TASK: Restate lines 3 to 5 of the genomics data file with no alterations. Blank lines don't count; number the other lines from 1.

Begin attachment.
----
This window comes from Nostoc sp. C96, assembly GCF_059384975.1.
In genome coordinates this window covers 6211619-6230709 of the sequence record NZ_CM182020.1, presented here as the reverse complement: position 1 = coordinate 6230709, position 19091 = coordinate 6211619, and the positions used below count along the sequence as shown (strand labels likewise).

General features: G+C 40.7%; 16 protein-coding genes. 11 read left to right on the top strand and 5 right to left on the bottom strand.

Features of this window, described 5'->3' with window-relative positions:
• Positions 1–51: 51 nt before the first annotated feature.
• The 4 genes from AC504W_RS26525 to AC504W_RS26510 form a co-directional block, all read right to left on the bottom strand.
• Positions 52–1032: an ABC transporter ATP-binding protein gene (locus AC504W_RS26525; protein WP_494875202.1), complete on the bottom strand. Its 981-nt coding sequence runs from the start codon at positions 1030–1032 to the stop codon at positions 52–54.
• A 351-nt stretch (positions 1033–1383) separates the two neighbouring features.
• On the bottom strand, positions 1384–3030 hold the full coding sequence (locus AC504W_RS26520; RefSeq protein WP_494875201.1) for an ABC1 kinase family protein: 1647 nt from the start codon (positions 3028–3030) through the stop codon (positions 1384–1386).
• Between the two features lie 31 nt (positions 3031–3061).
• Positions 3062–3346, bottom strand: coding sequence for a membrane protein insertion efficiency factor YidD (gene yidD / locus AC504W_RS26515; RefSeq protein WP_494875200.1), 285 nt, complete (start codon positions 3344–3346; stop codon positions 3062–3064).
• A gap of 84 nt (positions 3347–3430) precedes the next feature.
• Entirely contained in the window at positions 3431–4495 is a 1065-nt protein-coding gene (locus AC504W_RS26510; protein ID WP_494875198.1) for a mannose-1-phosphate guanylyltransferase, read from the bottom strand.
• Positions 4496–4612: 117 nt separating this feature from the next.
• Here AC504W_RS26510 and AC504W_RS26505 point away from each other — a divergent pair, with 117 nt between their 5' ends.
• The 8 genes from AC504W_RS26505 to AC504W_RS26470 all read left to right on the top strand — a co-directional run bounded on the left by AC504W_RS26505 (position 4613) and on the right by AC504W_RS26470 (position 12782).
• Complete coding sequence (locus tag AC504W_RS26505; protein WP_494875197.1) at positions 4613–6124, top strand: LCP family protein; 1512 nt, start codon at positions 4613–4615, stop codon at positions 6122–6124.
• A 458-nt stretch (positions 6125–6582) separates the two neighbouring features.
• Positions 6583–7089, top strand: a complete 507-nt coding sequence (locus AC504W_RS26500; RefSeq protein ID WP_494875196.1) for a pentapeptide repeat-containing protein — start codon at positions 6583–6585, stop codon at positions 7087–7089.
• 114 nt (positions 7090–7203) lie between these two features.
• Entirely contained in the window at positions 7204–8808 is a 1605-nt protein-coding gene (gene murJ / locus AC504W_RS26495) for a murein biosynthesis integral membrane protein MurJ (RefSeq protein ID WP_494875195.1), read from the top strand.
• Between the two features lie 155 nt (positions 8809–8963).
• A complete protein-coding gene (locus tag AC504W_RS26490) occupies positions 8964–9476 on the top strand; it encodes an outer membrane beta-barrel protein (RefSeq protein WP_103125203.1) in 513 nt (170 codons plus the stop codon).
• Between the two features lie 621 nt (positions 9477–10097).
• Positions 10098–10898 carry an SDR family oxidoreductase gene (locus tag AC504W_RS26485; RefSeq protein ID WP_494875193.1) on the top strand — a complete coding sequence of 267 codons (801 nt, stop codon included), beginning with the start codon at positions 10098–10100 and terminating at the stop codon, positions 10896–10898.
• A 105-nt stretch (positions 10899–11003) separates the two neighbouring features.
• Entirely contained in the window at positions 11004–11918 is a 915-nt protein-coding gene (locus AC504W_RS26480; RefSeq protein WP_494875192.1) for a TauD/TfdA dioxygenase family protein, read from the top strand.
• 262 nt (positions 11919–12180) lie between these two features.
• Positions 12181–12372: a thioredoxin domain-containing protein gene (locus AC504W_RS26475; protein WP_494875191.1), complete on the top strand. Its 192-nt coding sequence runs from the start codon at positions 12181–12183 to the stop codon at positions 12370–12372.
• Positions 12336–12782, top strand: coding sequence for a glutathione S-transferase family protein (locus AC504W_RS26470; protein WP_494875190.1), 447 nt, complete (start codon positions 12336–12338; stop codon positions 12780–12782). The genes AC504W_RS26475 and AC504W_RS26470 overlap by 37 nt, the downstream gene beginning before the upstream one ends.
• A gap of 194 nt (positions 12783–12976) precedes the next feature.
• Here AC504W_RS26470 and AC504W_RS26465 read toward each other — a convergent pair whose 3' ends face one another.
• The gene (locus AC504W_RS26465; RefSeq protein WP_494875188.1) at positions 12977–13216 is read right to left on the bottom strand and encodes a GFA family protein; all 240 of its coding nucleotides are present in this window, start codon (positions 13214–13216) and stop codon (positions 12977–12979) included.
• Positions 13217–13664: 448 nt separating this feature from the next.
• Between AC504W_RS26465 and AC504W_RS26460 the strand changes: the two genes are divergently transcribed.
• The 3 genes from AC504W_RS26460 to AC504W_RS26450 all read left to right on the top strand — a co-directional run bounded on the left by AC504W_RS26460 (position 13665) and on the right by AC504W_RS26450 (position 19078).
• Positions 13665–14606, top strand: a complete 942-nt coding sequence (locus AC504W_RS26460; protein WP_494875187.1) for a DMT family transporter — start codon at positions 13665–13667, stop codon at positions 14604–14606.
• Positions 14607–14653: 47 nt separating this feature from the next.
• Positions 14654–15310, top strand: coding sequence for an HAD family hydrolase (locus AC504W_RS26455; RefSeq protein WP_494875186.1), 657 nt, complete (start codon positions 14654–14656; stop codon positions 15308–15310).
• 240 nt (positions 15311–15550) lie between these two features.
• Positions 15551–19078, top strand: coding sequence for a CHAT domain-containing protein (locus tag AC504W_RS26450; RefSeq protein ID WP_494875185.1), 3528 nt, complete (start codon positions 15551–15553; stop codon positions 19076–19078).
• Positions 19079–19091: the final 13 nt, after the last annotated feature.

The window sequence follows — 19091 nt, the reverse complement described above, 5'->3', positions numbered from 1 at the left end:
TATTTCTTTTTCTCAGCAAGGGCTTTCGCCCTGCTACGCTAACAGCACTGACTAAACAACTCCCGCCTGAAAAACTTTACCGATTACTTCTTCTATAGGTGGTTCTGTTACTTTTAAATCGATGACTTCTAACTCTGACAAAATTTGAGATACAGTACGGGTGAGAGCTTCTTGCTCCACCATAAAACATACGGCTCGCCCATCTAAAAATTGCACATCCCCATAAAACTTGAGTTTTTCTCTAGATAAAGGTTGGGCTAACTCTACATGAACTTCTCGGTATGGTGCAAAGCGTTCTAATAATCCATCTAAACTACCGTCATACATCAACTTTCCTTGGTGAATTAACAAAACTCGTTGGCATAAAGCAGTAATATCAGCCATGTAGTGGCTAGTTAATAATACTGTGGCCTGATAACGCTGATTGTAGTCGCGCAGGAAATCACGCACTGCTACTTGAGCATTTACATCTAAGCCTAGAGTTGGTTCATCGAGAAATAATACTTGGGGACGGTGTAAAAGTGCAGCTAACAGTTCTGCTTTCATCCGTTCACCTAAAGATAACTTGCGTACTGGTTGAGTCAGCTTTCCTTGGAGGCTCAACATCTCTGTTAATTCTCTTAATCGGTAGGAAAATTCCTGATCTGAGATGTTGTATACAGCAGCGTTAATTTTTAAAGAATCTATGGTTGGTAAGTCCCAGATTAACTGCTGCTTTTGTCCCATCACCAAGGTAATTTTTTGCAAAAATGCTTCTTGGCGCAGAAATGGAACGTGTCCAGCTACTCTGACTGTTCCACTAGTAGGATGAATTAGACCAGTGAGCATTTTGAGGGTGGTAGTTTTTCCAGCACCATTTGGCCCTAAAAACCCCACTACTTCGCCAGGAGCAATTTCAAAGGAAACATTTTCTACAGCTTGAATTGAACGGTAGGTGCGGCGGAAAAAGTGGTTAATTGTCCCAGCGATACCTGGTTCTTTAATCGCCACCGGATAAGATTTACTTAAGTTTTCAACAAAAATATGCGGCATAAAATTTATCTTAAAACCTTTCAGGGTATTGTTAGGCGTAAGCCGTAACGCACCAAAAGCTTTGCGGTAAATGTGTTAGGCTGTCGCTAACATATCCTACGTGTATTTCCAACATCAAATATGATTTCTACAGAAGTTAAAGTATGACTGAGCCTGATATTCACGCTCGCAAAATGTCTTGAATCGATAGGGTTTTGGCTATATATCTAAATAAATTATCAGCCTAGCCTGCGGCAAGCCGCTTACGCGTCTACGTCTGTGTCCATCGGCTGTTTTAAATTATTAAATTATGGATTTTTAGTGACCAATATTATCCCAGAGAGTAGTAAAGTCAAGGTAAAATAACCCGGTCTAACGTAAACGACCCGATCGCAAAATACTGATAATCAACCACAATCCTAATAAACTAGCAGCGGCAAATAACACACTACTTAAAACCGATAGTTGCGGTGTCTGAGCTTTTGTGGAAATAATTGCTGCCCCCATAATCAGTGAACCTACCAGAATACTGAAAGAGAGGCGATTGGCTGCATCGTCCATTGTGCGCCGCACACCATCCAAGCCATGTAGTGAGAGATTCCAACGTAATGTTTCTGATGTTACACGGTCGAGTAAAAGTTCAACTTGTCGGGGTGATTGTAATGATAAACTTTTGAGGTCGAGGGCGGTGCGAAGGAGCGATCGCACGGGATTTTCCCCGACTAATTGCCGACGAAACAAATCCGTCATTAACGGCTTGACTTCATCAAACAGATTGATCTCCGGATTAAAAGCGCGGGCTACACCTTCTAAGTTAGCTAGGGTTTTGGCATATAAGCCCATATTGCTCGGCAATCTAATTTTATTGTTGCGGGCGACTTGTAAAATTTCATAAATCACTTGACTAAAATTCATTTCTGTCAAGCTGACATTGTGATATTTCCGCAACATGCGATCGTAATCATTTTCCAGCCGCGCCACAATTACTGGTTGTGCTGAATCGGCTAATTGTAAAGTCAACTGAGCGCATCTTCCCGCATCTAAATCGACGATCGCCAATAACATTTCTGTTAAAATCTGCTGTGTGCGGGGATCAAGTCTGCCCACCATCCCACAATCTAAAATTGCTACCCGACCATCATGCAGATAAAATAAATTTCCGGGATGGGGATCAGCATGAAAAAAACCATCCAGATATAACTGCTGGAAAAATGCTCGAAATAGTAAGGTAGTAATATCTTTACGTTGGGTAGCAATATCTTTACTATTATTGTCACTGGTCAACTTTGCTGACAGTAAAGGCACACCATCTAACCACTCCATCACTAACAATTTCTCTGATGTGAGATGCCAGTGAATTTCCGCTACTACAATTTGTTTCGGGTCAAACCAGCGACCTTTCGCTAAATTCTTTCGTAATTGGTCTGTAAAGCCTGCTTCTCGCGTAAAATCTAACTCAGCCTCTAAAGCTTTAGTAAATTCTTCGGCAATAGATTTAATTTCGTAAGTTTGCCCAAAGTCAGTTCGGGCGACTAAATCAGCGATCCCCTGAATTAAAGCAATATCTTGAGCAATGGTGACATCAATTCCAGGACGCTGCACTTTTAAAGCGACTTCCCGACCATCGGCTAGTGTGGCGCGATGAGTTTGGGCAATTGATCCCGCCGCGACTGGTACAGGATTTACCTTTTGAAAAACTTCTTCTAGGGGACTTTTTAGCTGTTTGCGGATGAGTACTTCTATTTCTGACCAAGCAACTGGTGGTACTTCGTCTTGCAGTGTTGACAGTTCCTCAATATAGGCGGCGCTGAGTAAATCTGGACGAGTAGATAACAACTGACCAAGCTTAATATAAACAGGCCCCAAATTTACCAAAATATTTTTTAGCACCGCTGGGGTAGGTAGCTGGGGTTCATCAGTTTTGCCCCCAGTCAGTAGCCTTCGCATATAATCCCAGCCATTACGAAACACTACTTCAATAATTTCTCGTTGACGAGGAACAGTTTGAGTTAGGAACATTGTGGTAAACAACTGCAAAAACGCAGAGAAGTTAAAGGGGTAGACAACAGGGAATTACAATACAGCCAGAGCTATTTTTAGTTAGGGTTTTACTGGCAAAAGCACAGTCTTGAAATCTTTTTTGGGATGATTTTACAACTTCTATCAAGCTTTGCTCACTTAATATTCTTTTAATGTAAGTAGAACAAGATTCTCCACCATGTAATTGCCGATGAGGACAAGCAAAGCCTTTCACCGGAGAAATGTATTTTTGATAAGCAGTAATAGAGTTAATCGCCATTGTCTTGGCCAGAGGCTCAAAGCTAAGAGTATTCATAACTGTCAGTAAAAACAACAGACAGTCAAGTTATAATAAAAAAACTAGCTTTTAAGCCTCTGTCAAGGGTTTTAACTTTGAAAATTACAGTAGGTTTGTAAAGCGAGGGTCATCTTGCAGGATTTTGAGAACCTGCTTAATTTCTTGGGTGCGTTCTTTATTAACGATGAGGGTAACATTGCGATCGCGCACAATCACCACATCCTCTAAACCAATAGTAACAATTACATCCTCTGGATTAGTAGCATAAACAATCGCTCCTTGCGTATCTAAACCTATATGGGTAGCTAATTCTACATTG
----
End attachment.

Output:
General features: G+C 40.7%; 16 protein-coding genes. 11 read left to right on the top strand and 5 right to left on the bottom strand.

Features of this window, described 5'->3' with window-relative positions:
• Positions 1–51: 51 nt before the first annotated feature.